AAHPM — Spring Quarterly
Q&A on Facility Patients
We receive a number of questions from AAHPM members. In an effort to respond to common questions, here are a set of questions and answers on the topic of billing for patients in a facility.
Q. Can a hospice contract with a hospitalist group to do admissions for general inpatient care?
A. This is a more complicated question than it seems. The simple answer is yes, a hospice can contract with any physician to provide care; they are essentially functioning as medical directors for a specific group of patients. The complexity of this is based on who pays the hospitalist group. If they are employed by the hospital, then the hospice group will have to contract with the hospital and may end up paying the hospital rather than the hospitalist group. Some hospitals don’t like this because these patients tend to be complicated, which takes time away from the hospital’s patients. Some also feel that this creates a conflict of interest for the hospitalist when arranging disposition to hospice for hospitalized patients. Should the hospice group contract with a hospitalist group, the hospitalist would need to submit his or her billing to the hospice for reimbursement.
Q. I have had “billing experts” tell me that you can use home visit codes if a patient receives absolutely no services from the assisted living facility. Is this true?
A. The issue of services provided by the facility defines a skilled nursing facility versus a custodial or domiciliary facility, but it has no impact on what is considered to be “home.” The American Medical Association Current Procedural Terminology® coding manual defines codes 99324–99337 as being used to report services provided to a patient in a domiciliary, rest home, or custodial care facility. These codes are used to report services in a facility that provides room, board, and other personal assistance services, generally on a long-term basis. The facility’s services do not include a medical component. These codes are also used to report services provided in an assisted living facility (ALF). Home services are defined as services provided in a private residence, which seems unambiguous. If the patient lives in an ALF, you should use the ALF codes.
Q. If a nursing home patient had an initial visit billed, is discharged from the skilled nursing facility (SNF) for a hospital admission, and then returns to the SNF, can you bill an initial visit again or should it be a subsequent visit?
A. Initial visit codes are used for the first visit by a given practitioner for a specific episode of care. In this case, the answer is that after being discharged from the SNF for a hospital admission, the readmission to the SNF begins a new episode of care for which an initial visit can be billed. Initial/subsequent visits are inpatient codes and are related to the episode of care in the facility. They can be used with either new or established patients, as opposed to the new/ established outpatient codes that are based on your previous experience with the patient.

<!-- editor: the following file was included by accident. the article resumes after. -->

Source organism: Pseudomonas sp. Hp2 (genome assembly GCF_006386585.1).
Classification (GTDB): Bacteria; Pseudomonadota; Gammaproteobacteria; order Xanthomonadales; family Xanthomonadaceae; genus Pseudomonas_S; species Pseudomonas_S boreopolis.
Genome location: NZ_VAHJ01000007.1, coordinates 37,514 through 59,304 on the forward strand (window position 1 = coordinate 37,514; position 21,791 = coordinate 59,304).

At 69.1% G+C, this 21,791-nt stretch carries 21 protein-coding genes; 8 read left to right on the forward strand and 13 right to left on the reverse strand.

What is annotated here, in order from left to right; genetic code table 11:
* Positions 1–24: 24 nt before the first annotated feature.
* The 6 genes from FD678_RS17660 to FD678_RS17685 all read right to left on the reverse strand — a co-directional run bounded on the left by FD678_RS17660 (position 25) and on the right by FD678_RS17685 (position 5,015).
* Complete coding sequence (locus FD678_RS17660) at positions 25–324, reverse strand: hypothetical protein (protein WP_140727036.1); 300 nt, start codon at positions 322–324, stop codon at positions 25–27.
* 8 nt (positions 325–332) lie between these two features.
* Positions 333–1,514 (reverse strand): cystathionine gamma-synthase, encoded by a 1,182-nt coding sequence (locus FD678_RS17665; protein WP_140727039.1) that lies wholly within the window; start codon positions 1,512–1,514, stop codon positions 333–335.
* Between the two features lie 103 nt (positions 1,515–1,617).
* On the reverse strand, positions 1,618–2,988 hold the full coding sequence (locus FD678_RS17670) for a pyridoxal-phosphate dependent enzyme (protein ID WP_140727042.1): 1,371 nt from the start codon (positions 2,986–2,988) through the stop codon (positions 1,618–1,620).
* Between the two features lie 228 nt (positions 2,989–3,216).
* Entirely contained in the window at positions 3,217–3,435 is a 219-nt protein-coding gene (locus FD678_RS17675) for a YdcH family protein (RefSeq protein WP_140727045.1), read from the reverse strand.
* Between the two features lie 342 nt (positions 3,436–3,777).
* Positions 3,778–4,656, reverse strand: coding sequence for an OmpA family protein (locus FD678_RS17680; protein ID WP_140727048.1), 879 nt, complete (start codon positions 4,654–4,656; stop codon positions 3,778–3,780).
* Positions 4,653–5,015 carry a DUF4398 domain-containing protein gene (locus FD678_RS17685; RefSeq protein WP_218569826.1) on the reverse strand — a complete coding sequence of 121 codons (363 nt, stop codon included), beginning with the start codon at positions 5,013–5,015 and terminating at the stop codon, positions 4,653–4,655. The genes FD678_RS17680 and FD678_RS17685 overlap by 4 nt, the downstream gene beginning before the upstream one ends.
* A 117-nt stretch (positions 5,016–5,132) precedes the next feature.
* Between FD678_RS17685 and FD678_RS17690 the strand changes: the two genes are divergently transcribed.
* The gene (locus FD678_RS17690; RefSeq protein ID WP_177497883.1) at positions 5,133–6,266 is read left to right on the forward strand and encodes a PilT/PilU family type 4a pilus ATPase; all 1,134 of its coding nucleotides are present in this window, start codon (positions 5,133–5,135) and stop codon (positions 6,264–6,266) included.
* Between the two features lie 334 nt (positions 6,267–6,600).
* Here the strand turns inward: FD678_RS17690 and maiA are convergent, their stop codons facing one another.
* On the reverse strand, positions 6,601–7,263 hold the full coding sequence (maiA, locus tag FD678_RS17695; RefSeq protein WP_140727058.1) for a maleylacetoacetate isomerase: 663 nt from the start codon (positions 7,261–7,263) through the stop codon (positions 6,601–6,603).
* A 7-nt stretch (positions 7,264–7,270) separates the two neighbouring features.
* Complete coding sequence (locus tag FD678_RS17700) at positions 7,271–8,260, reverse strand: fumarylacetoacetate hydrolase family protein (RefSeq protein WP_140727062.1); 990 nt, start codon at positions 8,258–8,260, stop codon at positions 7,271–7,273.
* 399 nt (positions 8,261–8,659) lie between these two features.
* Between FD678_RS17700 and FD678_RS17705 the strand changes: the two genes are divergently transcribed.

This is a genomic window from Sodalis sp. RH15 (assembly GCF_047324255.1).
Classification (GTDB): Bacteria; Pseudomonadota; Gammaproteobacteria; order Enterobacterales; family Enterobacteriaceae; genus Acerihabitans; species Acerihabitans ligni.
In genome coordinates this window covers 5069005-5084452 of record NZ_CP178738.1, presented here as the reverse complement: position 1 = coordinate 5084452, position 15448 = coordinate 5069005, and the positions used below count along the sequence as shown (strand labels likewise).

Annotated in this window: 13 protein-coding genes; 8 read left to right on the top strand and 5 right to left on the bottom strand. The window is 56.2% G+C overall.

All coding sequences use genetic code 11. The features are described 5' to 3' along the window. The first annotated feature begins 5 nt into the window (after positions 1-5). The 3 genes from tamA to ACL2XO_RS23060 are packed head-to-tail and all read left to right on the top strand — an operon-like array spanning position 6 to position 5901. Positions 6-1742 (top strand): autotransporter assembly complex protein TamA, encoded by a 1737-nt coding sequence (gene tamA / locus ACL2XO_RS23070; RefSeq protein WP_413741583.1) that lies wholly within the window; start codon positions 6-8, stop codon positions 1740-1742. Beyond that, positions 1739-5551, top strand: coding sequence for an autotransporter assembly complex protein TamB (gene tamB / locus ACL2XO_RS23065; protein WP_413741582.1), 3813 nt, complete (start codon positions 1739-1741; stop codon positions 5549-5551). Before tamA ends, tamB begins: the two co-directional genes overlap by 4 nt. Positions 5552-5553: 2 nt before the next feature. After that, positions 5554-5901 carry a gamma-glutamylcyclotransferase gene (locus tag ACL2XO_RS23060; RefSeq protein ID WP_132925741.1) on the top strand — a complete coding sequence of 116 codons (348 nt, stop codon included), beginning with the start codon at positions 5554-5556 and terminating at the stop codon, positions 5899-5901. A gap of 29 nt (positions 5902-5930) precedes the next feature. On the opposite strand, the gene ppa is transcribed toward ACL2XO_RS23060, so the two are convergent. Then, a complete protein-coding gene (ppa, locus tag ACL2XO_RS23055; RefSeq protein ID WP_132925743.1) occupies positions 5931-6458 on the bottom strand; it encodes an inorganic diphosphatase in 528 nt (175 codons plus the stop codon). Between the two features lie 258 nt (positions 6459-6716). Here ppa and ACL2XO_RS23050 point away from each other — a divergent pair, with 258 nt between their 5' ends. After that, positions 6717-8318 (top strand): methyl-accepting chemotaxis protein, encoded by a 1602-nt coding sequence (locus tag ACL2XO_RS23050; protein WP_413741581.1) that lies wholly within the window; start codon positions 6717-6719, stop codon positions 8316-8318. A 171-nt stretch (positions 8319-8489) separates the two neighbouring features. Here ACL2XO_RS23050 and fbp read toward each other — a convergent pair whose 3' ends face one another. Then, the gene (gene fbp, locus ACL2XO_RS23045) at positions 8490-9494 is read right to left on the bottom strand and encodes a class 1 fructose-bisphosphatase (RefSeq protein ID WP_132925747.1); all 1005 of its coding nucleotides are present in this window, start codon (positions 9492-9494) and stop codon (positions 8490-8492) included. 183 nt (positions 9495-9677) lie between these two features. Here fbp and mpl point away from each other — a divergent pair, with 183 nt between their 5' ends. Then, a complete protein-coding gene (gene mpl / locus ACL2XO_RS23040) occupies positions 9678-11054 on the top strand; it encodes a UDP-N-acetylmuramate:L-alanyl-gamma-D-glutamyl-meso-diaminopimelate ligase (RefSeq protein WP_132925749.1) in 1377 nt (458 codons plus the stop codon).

Q. Can an initial SNF visit code be used if the physician is “assuming care” from another physician who is not part of the same group?
A. This is another example of a lack of clarity with the new/established criteria and the initial/ subsequent criteria. If you are assuming care of a patient during his or her episode of care in a facility, you must use a subsequent billing code because the attending physician presumably already did an initial visit for that episode of care. In a different situation, if you were asked by the attending to consult on the patient, you could use an initial code, assuming the visit otherwise qualified for the code. The initial codes have replaced the initial consult codes. In this case, it would not matter if you had ever seen the patient before (presumably prior to coming to the facility). Initial codes can be used with either new or established patients.
Q. As a hospice medical director, if I have seen a patient in his or her home and billed for a new patient visit, and that patient then gets admitted to a skilled nursing facility and I visit him or her there, what billing code should I use?
A. New/established are outpatient billing codes. You can only use a new code once with a given patient, assuming that neither you nor a member of your group or your specialty has seen the patient in the past 3 years. When the patient moves into a facility, new/established codes become irrelevant unless they move out again. After they have moved into a facility (ie, become patients), you would use the inpatient codes, which are initial/subsequent and can be used regardless of whether the patient is new or established with the physician. These codes are based on the episode of inpatient care. The initial codes are used by the admitting physician once and can be used by a consulting physician—once per consult—regardless of whether the patient is new or established with the consulting physician